Determine the economic impact of preservation spending for roadways in the State of Mississippi.
A state's transportation system is vital to its economic health. Transportation serves key industries and economic development assets in the state, provides for emergency routing, serves local commuters, and is the gateway into the state for millions of visitors each year. Funding for transportation at the Federal and state levels has not kept up with growing demand and needs. Under the current funding stream, it is projected that many states will fall even further behind in terms of maintenance, preservation and expansion of their roadway systems. Deteriorating pavement and bridges and increased congestion have a direct impact on transportation costs for Mississippi businesses and residents. As transportation costs increase, the state's ability to compete in a global market decreases. Maintaining a state of good repair is critical to ensuring transportation positively impacts the economy. As part of its 2040 Statewide Transportation Plan, MULTIPLAN, development, Mississippi Department of Transportation (MDOT) evaluated the implication of alternative spending levels for preservation and maintenance for the state-owned roadway system. Cambridge Systematics helped to conduct the economic analysis.
To better understand the economic costs and return of the two preferred alternatives – Expected Funding and Adequate Funding- an economic analysis of the impact of changes in pavement and bridge conditions and congestion levels was conducted. The analysis examines and is organized around two funding scenarios:
The economic implications of continuing with business as usual with current funding sources and levels.
The economic returns of increasing funding to adequately meet the minimum performance targets for the state-owned highway system.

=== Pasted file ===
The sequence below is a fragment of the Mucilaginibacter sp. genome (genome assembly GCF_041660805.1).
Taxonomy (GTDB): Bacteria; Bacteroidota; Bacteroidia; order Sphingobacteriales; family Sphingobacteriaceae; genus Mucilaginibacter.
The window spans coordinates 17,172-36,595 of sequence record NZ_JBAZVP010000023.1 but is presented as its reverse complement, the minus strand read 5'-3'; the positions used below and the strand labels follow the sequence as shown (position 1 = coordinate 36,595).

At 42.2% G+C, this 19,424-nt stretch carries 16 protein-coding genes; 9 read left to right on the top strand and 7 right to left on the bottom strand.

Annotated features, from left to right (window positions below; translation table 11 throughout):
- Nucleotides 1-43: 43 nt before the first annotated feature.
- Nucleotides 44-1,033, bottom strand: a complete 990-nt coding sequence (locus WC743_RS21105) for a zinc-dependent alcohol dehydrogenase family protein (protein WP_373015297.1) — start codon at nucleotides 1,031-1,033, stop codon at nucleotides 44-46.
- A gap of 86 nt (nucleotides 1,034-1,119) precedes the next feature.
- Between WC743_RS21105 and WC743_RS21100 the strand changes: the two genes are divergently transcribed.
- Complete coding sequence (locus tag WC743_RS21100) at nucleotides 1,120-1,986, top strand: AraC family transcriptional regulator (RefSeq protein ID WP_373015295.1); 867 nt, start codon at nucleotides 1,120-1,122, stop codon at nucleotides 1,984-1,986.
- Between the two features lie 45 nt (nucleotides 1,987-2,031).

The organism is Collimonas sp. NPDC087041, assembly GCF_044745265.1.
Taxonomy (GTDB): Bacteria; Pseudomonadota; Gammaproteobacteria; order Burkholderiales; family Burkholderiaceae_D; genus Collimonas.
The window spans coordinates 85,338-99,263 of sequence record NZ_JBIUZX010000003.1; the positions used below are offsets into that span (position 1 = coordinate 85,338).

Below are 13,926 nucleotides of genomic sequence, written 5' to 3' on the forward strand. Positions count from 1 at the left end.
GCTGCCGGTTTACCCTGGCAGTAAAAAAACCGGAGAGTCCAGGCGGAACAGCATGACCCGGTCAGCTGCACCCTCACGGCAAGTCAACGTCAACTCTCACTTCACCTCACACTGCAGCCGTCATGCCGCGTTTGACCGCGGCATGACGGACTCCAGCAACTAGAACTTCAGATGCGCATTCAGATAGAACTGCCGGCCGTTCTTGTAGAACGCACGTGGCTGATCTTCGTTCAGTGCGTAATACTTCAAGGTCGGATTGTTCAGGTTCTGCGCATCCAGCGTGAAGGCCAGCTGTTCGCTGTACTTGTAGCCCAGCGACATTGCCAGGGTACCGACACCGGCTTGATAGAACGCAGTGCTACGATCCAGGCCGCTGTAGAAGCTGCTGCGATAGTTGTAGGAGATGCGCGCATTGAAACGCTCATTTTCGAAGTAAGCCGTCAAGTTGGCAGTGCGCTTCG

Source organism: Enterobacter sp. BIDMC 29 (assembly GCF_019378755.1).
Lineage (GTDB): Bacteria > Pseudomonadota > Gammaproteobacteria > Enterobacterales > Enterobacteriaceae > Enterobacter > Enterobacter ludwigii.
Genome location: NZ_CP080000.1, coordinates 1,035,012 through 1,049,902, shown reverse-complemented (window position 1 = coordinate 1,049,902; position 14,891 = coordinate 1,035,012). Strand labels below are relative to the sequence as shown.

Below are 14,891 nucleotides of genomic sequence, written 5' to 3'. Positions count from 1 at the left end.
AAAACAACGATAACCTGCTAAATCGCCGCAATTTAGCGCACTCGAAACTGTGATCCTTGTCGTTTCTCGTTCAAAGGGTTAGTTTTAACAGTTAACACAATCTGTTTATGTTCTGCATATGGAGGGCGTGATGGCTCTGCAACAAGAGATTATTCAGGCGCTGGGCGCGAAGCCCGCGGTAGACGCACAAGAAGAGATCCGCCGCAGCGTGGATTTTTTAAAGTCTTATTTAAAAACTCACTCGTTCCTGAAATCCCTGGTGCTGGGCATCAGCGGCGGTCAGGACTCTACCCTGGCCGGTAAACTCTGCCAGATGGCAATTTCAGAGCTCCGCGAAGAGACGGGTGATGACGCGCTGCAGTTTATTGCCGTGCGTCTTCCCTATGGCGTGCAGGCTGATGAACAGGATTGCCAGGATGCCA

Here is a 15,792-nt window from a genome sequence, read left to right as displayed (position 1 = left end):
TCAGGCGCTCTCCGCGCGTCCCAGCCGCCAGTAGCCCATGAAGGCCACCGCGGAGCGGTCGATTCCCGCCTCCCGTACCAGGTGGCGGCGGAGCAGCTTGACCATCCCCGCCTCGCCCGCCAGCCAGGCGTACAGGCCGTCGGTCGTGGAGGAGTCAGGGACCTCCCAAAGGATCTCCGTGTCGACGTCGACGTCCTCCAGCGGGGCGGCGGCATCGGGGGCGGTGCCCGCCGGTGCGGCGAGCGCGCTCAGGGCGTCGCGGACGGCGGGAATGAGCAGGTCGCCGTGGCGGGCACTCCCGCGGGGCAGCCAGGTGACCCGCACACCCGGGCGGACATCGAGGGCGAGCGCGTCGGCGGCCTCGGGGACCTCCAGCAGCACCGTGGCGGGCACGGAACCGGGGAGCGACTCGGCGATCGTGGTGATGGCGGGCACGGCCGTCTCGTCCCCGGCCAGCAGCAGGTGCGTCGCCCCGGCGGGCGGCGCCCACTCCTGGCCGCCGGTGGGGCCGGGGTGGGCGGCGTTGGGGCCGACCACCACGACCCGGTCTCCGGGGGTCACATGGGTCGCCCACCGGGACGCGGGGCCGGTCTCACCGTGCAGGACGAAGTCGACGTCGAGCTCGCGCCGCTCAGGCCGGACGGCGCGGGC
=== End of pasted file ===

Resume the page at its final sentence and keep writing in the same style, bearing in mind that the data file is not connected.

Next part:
Key findings from the economic analysis include:
The effects of pavement condition on vehicle operating costs1 indicated the following:
For repair and maintenance cost - there is no effect of roughness up to IRI of 190.2 in/mi. Beyond this range, an increase in IRI up to 253.6 in/mi will increase vehicle repair and maintenance costs by 10 percent. Worse pavement conditions will lead to more significant increases. An increase in IRI up to 317.0 in/mi will add repair and maintenance cost up to 40 percent for passenger cars and 50 percent for heavy trucks. An increase in IRI up to 380.0 in/mi will escalate repair and maintenance cost up to 70 percent for passenger cars and 80 for heavy trucks.
For fuel consumption - surface roughness is an important factor. An increase in IRI of 63.4 in/mi will increase the fuel consumption of passenger cars by nearly 2 percent regardless of speed. On commercial vehicles, the increase is estimated to be about 1 percent at normal travel speeds (i.e., 60 mph) and 2 percent at low travel speeds (i.e., 35 mph).
For tire wear - an increase in IRI of 63.4 in/mi will increase the tire wear of passenger cars and commercial vehicles by 1 percent at 55 mph or higher.
Based on MDOT's PCR measure, 60 percent of the pavement on the state-owned system is currently in fair or better condition. By 2040, it is projected that only 47 percent will be in fair or better condition under the current funding scenario.